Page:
The story of the banquet is narrated by Apollodorus, but before the narration proper begins, it is shown that Apollodorus is telling the story to a friend of his that isn’t named, and also that the story of this banquet has been told before by others, as well as previously by Apollodorus himself. This section previews the story of the banquet, letting the reader know what to expect, and it provides information regarding the context and the date. The banquet was hosted by the poet Agathon to celebrate his first victory in a dramatic competition: the Dionysia of 416 BCE. Apollodorus was not present at the event, which occurred when he was a boy, but he heard the story from Aristodemus, who was present. Apollodorus later checked parts of the story with Socrates, who was also there. In this brief introductory passage it is shown that the narrator, Apollodorus, has a reputation for being somewhat mad, that he is a passionate follower of Socrates, and that he spends his days either listening to Socrates or else telling others of what he has learned from Socrates. The story, as told by Apollodorus, then moves to the banquet at Agathon’s home, where Agathon challenges each of the men to speak in praise of the Greek god, Eros.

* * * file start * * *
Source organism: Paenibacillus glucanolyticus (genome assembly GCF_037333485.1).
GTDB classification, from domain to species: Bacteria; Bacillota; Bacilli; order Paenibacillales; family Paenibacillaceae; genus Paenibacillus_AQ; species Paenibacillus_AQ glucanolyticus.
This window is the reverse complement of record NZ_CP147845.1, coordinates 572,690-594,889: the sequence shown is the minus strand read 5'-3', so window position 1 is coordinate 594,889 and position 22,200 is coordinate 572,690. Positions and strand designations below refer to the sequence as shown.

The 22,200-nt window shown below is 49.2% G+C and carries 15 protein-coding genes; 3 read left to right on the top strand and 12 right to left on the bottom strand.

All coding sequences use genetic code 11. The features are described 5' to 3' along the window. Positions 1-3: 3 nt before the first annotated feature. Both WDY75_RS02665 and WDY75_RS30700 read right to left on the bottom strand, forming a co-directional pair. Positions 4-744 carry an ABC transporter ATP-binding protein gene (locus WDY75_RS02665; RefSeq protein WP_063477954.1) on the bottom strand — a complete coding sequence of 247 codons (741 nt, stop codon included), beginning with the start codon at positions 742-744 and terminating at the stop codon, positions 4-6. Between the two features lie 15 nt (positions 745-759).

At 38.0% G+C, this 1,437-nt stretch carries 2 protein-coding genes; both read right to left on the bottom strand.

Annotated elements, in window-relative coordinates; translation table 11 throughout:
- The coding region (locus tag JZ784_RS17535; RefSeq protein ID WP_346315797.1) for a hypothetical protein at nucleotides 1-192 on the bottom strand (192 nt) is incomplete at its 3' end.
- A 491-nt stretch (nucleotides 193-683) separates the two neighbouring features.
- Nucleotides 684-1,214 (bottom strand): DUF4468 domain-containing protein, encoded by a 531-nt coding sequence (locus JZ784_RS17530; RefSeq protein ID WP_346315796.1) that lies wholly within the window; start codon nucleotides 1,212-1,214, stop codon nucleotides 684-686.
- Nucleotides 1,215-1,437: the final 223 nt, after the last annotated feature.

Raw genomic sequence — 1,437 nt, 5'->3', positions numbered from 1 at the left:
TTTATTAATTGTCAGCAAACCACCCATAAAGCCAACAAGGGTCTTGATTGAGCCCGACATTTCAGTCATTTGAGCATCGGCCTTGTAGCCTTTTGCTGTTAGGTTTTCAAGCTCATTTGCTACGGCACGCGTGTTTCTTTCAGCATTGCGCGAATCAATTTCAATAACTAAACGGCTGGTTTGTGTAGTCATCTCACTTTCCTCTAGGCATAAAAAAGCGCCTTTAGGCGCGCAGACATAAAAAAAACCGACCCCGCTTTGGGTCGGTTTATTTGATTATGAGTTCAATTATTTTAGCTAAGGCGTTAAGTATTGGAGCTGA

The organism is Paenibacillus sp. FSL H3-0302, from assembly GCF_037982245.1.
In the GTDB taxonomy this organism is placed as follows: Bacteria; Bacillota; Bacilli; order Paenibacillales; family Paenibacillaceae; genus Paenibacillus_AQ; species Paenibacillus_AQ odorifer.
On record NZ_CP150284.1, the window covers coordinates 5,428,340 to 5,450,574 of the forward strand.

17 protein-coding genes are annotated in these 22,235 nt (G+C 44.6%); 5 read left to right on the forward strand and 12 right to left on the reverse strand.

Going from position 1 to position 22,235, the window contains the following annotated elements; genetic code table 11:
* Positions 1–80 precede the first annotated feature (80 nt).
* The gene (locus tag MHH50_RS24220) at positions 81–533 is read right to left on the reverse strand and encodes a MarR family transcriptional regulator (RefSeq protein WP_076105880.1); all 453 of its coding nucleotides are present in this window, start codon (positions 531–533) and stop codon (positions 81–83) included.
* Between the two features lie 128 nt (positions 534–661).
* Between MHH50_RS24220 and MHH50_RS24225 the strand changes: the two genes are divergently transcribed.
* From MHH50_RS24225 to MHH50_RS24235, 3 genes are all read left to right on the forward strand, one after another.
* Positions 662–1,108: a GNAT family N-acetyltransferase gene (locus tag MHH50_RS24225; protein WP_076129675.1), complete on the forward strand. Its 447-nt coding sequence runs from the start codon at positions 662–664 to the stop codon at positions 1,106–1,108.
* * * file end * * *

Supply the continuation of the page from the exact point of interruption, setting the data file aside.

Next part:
This content is from Wikipedia. GradeSaver is providing this content as a courtesy until we can offer a professionally written study guide by one of our staff editors. We do not consider this content professional or citable. Please use your discretion when relying on it.